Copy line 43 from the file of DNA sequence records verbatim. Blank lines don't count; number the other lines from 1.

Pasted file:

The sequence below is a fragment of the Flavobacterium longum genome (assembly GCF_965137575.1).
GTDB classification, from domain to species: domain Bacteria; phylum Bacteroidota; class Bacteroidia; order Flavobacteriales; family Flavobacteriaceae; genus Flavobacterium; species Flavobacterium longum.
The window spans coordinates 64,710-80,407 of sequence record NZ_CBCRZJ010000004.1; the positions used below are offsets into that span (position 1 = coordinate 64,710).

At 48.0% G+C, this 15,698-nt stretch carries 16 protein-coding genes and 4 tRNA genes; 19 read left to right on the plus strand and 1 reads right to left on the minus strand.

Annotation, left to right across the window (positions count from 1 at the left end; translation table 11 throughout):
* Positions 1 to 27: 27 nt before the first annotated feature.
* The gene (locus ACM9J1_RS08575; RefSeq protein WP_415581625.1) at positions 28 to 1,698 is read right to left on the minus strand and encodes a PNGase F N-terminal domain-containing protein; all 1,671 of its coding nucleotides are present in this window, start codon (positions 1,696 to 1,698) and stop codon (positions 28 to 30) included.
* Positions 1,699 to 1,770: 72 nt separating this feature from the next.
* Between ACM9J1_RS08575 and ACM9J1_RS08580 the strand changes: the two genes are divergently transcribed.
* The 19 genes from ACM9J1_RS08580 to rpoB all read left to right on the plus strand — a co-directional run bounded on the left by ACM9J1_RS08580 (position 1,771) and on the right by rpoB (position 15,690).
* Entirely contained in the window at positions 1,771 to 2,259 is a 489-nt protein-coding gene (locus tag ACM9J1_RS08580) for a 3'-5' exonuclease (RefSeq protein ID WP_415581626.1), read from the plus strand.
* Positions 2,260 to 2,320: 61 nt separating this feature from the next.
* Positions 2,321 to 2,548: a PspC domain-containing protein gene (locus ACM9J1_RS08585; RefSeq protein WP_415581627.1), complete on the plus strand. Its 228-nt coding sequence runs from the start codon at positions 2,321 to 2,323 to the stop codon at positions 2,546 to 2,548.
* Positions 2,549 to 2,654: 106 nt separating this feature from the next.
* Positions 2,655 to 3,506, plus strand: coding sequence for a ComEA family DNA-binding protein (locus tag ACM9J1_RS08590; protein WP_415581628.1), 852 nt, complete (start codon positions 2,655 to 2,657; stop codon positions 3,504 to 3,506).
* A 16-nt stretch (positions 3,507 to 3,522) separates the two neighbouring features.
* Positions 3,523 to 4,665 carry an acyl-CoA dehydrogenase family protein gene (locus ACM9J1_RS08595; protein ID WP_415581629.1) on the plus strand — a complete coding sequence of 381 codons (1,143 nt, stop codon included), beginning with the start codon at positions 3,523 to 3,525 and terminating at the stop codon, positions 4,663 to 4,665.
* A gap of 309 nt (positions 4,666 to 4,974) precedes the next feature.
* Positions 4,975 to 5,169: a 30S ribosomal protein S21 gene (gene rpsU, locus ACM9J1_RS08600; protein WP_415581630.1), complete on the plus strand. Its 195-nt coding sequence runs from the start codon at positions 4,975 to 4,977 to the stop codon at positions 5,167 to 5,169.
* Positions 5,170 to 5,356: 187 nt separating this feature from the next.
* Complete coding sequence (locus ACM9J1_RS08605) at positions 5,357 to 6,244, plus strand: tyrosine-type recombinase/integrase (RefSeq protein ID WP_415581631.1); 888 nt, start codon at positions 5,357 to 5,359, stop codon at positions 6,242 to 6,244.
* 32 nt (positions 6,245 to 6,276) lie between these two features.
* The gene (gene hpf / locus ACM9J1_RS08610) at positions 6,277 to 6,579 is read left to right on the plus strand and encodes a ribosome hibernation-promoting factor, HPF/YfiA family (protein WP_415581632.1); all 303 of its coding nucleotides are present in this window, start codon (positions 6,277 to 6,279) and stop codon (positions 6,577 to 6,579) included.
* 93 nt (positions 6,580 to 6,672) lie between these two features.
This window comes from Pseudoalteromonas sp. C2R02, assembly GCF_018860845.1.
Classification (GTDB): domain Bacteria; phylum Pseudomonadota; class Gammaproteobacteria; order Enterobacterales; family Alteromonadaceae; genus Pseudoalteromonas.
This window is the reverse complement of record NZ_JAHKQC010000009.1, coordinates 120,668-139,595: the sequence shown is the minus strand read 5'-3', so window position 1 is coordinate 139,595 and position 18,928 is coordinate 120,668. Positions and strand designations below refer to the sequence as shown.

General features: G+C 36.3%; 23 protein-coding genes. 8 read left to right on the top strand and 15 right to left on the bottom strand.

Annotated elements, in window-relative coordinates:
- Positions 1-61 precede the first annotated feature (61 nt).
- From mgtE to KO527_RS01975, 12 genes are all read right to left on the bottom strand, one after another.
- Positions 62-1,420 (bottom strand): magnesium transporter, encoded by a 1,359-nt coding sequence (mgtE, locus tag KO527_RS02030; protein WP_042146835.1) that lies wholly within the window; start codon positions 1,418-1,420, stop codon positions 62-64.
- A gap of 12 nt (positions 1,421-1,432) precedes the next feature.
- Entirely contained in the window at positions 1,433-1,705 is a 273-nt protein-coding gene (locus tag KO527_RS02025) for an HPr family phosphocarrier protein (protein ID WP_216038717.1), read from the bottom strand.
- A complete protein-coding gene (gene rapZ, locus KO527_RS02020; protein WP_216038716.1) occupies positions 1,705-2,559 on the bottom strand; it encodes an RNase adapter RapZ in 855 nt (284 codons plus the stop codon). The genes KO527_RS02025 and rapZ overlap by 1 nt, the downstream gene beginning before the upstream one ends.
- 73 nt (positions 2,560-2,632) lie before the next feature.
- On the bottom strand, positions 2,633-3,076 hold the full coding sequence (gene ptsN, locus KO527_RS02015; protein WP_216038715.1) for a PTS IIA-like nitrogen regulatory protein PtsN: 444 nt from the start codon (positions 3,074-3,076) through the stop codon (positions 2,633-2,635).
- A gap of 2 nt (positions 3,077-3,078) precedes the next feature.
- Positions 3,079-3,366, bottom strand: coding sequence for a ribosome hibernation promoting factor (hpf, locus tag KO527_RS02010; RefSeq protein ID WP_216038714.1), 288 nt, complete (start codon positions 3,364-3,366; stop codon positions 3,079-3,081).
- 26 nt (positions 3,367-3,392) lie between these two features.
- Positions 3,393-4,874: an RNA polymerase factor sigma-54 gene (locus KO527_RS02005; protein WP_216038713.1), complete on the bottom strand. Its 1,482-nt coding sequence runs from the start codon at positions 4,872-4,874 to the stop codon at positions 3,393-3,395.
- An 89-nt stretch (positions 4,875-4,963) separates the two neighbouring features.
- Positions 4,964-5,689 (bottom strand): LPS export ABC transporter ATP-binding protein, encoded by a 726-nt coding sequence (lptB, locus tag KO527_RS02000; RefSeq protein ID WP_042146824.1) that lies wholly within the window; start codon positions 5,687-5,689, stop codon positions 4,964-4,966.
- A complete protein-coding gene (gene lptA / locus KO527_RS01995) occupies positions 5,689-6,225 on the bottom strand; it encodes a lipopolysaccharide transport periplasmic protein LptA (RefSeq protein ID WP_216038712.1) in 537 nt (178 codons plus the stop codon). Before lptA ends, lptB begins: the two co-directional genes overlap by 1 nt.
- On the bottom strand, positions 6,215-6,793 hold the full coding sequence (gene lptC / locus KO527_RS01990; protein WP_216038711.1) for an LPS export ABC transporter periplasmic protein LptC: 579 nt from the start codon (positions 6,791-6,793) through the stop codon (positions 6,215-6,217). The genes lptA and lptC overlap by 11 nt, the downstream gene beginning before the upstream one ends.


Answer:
- Positions 4,964-5,689 (bottom strand): LPS export ABC transporter ATP-binding protein, encoded by a 726-nt coding sequence (lptB, locus tag KO527_RS02000; RefSeq protein ID WP_042146824.1) that lies wholly within the window; start codon positions 5,687-5,689, stop codon positions 4,964-4,966.